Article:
“Bana nana nana nana – BATMAN!” sings Lego Batman several times through out The Lego Batman Movie. That pretty much sums up the attitude of the film, actually. If you saw The Lego Movie, you have a little bit of an idea what to expect in terms of tone and visuals. The story is simple: We follow the metal-loving, gadget-wielding, fan-enchanting re-imagining of Batman who wants to be a superhero 24/7, and nothing else. He runs around saving Gotham, eating lobster thermidor, and refusing to go to bed in a determined attempt to avoid his own backstory.
This movie is not the story of Bruce Wayne moonlighting as Batman. It’s the story of Batman learning to be a person and then choosing to face his greatest fear. Lego Batman’s journey is that of the lone wolf who realizes he’s better with others, aided by the classic ensemble of young Robin, Barbara Gordon, Alfred, and, in some of the best scenes in the movie, The Joker.
Witty dialogue and “pew-pew” guns that harken back to the first Lego Movie punctuate the narrative. Those familiar with the Batman franchise – even casually – can expect plenty of jokes tailored to the Caped Crusader’s faithful fan base. Those less immersed in the mythology of the character might find themselves scratching their heads during some of the biggest laughs in the theater. But never fear! The story itself has enough wit and heart to keep even the most novice Batman consumer thoroughly entertained.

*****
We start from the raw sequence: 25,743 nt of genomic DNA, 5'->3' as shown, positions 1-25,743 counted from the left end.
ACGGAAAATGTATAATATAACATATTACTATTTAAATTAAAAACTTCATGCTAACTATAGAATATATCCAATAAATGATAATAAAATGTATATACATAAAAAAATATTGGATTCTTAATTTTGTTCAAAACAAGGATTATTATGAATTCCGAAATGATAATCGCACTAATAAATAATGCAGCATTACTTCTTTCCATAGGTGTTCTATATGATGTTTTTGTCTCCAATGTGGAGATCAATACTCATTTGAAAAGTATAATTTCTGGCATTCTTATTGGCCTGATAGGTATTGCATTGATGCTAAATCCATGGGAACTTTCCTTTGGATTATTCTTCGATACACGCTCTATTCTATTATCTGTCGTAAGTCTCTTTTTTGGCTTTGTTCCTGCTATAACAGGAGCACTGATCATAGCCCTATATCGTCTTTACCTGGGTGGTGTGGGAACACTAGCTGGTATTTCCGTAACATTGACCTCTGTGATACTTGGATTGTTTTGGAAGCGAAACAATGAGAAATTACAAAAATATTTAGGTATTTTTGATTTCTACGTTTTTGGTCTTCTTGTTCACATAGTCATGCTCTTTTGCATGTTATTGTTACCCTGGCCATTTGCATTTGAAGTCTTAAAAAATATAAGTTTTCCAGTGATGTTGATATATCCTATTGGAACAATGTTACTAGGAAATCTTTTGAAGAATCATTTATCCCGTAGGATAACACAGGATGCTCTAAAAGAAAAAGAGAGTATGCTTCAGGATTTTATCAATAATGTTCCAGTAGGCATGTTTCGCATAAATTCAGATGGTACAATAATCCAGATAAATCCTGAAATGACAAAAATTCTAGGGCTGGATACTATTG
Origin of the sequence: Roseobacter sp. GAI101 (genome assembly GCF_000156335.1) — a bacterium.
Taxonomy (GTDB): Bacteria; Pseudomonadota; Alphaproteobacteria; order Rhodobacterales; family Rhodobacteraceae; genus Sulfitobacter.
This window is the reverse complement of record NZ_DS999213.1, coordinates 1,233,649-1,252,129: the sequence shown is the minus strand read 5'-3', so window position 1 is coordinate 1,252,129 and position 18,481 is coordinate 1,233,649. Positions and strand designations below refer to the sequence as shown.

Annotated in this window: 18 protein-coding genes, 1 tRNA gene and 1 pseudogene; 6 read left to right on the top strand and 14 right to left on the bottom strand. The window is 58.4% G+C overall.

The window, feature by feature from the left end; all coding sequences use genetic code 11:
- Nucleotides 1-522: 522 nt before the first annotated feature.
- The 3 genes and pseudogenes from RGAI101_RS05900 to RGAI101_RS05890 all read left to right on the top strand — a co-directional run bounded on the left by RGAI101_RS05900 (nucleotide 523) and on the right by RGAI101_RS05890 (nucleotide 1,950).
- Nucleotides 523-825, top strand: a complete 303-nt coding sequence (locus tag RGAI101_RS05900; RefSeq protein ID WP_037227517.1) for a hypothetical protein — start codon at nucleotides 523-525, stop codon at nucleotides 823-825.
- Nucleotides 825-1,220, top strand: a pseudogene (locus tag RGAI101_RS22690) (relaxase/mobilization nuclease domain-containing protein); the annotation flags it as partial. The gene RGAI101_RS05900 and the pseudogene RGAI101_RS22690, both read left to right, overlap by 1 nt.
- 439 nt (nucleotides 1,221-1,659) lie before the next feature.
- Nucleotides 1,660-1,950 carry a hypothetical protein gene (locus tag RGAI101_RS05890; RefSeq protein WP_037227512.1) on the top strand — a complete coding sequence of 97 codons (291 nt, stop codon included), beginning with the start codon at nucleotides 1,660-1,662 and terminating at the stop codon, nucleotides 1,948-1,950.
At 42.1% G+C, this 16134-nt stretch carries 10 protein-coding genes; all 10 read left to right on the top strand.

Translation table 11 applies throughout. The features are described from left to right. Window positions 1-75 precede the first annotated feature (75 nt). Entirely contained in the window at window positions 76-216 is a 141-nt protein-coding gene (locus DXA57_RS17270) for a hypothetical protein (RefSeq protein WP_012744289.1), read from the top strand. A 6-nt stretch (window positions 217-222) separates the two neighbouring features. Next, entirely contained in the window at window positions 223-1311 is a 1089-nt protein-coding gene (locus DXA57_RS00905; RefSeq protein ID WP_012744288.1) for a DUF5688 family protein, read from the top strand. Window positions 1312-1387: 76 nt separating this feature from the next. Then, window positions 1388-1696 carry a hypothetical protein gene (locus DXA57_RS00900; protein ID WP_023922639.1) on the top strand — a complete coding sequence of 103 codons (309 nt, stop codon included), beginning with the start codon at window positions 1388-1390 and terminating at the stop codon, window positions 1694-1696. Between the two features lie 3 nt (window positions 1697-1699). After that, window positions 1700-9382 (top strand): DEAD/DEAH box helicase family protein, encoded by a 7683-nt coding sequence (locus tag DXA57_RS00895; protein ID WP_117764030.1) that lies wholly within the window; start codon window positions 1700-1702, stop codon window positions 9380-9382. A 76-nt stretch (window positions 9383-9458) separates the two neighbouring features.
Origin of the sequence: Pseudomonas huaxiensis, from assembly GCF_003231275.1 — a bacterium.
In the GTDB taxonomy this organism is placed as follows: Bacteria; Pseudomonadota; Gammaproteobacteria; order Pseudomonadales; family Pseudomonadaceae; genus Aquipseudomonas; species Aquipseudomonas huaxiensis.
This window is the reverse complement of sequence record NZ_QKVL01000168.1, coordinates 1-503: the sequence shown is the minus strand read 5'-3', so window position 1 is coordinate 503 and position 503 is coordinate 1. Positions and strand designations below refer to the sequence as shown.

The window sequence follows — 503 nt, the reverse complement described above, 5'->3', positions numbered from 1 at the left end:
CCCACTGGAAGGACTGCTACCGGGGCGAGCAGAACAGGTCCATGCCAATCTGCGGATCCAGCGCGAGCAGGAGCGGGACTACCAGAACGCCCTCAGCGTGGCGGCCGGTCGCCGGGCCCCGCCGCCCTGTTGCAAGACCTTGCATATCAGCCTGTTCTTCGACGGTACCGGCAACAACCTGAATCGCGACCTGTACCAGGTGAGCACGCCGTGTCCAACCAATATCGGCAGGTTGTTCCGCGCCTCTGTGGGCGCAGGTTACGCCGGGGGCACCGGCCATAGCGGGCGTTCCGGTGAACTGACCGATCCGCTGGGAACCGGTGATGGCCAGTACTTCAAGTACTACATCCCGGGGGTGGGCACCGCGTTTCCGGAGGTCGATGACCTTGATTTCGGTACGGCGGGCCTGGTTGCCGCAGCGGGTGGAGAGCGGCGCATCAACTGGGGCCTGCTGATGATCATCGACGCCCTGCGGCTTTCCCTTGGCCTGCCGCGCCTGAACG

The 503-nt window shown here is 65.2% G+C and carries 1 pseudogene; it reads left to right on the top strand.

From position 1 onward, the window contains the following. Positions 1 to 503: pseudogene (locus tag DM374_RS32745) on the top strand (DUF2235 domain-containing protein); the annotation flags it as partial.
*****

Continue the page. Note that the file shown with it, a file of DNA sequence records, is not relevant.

The style Lego has adopted seems to be picking up where the Shrek movies left off, leaning heavily on pop culture references and subtle adult jokes so smoothly executed that no kid would ever notice. Any audience member can be entertained by movies like these, and it certainly feels like a throwback to a bygone era when “kid movies” took both kids and parents seriously.
Appropriate for kids of all ages and inspiring in its incredible visuals, this family film can follow you home if you have a decent Lego collection. After all, master builders aren’t made overnight.
About Our Rating System:
The Loresworn Order reviews games, movies, TV, books, and music on a four-point scale.
No Medal, “Not Recommended”